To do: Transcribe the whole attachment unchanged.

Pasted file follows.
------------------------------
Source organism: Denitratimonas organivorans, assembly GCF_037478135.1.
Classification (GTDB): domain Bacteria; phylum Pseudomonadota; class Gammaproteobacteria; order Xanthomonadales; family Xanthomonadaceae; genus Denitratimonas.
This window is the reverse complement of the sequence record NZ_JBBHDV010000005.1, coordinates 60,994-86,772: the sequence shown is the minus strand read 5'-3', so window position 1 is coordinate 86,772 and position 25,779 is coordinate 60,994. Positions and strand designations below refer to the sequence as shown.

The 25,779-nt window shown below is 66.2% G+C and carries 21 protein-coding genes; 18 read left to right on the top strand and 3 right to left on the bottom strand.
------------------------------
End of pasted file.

Source organism: Denitratimonas organivorans, assembly GCF_037478135.1.
Classification (GTDB): domain Bacteria; phylum Pseudomonadota; class Gammaproteobacteria; order Xanthomonadales; family Xanthomonadaceae; genus Denitratimonas.
This window is the reverse complement of the sequence record NZ_JBBHDV010000005.1, coordinates 60,994-86,772: the sequence shown is the minus strand read 5'-3', so window position 1 is coordinate 86,772 and position 25,779 is coordinate 60,994. Positions and strand designations below refer to the sequence as shown.

The 25,779-nt window shown below is 66.2% G+C and carries 21 protein-coding genes; 18 read left to right on the top strand and 3 right to left on the bottom strand.